It appears that Attorney General Kathleen Kane has quietly ended Pennsylvania’s reciprocity agreement with the State of Utah. The notice of a change is absent on the Attorney General’s site, and if you look at handgun law.us, it notes at the bottom that as of yesterday, “Pennsylvania NO Longer Honors Utah.”
That AG Kane would do this quietly is unconscionable because it makes it far more likely someone is going to end up in prison because they were unaware of the reciprocity change. This isn’t the first reciprocity agreement she has revoked. On July 29th of last year, the same day that Pennsylvania gained statutory reciprocity with Kansas, she rescinded our reciprocity agreement with Idaho. In early 2013, she modified the agreement with Florida, but did not give notice to the changes that impacted gun owners until a week after the new agreement went into effect.
The Attorney General’s office, under state law, has an duty to sign reciprocity agreements in 6109(k):
(k) Â Reciprocity.–
(1) Â The Attorney General shall have the power and duty to enter into reciprocity agreements with other states providing for the mutual recognition of a license to carry a firearm issued by the Commonwealth and a license or permit to carry a firearm issued by the other state. To carry out this duty, the Attorney General is authorized to negotiate reciprocity agreements and grant recognition of a license or permit to carry a firearm issued by another state.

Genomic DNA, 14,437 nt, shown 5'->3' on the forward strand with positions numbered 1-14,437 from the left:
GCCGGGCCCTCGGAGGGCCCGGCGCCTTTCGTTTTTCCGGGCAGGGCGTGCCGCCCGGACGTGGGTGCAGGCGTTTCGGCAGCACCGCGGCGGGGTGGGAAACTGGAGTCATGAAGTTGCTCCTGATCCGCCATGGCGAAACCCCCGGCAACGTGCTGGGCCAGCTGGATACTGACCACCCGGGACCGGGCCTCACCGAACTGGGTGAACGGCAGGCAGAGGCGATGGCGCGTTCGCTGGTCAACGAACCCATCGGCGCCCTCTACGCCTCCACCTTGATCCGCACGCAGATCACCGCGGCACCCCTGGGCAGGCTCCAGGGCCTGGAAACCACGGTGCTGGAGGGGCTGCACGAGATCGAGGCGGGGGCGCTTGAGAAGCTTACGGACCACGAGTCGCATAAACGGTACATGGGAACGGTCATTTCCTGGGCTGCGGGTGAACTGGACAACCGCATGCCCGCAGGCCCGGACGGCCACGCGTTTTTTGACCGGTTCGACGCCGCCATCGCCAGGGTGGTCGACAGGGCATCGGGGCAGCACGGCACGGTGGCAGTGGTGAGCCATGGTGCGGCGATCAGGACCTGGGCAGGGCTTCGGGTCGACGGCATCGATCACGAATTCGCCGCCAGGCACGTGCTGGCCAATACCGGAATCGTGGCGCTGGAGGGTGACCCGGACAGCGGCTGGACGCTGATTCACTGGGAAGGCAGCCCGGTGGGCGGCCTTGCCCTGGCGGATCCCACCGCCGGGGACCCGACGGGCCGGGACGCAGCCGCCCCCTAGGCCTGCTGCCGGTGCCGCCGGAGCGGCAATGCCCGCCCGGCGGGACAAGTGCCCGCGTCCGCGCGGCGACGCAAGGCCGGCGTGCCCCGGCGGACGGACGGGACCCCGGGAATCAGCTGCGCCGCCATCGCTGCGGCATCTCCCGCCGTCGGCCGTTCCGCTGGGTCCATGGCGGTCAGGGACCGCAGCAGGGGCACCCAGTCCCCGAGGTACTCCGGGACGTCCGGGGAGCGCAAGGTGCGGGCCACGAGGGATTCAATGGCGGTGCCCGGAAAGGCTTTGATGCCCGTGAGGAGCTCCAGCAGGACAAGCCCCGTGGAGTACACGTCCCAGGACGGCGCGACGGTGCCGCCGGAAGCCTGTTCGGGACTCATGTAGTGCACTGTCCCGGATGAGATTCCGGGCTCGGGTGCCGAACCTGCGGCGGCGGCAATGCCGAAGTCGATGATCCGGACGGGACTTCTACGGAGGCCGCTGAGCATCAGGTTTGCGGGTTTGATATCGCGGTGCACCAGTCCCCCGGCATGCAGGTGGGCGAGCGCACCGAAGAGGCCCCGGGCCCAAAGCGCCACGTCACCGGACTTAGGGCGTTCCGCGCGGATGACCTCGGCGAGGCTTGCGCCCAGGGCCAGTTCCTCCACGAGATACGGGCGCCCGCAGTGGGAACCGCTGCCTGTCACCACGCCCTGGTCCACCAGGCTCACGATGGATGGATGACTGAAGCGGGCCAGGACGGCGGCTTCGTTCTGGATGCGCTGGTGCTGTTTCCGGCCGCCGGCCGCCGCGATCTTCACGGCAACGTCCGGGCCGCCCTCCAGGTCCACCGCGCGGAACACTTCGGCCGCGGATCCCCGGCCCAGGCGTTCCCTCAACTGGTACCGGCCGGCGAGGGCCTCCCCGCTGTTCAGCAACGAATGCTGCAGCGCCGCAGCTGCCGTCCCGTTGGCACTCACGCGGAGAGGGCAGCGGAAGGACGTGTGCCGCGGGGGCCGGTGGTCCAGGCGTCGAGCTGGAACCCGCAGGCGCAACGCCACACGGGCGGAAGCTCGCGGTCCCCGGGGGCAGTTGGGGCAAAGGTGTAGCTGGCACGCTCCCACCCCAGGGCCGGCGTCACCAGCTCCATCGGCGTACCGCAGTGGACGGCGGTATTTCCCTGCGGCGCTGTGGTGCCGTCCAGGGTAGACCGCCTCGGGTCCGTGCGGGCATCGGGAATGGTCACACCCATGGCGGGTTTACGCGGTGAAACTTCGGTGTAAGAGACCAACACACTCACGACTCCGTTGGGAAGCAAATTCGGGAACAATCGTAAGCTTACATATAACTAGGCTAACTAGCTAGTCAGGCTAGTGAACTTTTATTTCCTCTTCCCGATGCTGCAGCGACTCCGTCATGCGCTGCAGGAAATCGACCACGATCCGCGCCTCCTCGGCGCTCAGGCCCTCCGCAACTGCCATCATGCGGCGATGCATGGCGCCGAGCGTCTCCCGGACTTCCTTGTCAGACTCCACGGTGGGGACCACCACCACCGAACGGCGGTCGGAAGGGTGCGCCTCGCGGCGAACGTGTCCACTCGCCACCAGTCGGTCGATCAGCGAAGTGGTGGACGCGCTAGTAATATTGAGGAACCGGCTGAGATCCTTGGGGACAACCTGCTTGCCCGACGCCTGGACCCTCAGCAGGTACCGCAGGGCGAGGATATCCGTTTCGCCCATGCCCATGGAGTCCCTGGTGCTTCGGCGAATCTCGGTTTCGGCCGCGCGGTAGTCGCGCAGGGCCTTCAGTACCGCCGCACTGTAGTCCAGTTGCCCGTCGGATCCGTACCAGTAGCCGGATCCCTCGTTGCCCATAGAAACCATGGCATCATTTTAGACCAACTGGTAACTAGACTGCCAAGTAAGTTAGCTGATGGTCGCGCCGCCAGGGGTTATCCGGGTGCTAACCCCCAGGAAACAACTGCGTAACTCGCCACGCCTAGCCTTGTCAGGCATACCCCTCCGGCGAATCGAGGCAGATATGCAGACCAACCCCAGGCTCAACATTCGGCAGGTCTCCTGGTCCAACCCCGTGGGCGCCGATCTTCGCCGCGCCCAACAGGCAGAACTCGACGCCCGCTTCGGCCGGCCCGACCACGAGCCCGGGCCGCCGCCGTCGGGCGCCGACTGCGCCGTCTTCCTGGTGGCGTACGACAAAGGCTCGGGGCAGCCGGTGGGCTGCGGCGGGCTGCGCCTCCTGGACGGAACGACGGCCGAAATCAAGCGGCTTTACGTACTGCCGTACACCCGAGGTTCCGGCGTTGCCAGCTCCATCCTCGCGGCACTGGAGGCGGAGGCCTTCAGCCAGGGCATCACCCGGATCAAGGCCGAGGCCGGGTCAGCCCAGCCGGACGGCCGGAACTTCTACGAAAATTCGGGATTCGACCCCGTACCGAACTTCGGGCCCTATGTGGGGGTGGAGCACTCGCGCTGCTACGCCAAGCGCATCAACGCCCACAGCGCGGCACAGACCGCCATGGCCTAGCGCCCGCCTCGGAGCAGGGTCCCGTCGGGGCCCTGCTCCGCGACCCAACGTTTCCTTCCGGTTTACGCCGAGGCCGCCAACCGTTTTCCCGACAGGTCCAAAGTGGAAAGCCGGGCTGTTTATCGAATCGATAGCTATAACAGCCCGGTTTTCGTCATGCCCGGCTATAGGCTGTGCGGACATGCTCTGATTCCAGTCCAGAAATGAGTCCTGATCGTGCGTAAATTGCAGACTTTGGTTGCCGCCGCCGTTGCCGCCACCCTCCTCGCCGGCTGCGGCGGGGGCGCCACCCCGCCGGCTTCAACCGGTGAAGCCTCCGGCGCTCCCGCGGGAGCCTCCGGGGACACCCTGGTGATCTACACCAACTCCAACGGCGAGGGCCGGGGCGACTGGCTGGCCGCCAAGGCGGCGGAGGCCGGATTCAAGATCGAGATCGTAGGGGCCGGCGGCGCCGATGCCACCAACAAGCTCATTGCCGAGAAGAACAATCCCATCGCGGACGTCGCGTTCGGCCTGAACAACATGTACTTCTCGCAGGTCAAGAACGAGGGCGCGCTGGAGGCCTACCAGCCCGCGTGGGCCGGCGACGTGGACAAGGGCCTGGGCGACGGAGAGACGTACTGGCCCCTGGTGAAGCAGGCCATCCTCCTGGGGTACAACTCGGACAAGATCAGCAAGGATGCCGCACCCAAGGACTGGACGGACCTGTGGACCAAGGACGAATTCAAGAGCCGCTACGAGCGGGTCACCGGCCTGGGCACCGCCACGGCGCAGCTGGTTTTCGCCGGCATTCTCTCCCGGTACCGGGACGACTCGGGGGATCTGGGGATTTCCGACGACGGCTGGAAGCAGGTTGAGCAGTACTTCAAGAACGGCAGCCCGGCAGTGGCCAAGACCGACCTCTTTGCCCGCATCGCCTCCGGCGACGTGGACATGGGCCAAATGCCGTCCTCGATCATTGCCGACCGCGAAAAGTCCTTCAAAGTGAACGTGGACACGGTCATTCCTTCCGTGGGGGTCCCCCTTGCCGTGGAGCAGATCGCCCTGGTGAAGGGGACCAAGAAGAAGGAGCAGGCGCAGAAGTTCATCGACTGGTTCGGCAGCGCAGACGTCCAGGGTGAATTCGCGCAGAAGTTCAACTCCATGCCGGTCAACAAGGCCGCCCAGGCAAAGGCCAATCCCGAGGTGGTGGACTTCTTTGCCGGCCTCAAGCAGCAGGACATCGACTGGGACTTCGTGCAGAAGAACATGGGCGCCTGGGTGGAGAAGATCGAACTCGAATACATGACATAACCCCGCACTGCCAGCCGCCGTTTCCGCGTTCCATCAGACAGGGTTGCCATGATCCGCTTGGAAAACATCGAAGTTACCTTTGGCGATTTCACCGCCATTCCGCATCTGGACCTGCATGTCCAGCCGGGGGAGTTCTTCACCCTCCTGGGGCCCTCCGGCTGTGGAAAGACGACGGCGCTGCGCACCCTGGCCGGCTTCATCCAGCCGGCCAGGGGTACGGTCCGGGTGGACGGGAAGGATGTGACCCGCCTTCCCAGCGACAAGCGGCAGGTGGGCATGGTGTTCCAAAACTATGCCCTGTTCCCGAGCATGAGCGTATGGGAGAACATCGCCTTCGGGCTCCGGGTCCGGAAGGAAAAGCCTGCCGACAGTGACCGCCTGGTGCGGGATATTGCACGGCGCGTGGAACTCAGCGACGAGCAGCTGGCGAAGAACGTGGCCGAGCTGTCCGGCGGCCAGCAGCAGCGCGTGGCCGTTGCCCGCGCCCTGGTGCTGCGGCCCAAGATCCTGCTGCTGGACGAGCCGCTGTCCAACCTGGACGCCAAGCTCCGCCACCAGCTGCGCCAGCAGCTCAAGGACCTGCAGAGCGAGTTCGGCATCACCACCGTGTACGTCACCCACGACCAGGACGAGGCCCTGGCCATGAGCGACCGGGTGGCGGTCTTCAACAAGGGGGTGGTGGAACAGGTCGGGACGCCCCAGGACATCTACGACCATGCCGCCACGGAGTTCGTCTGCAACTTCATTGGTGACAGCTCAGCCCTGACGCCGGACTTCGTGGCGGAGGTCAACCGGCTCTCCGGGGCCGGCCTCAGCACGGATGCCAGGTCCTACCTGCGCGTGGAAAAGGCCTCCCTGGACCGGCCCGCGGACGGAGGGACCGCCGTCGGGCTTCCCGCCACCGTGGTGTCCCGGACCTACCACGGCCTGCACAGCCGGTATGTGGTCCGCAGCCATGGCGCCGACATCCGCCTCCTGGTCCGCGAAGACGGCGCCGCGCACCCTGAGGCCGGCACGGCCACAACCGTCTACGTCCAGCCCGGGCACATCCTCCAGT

(2) Â The Attorney General shall report to the General Assembly within 180 days of the effective date of this paragraph and annually thereafter concerning the agreements which have been consummated under this subsection.
I’d argue that concurrent with that duty is not to exit reciprocity agreements that have been negotiated under this subsection. I’d note that Pennsylvanians can still carry in Utah and Idaho, because those states honor any other state permit. But residents of Utah and Idaho may no longer lawfully carry in Pennsylvania. For residents of those states, I’m very sorry, but elections have consequences, and when we elect a Bloomberg-ally for an Attorney General, these are the consequences.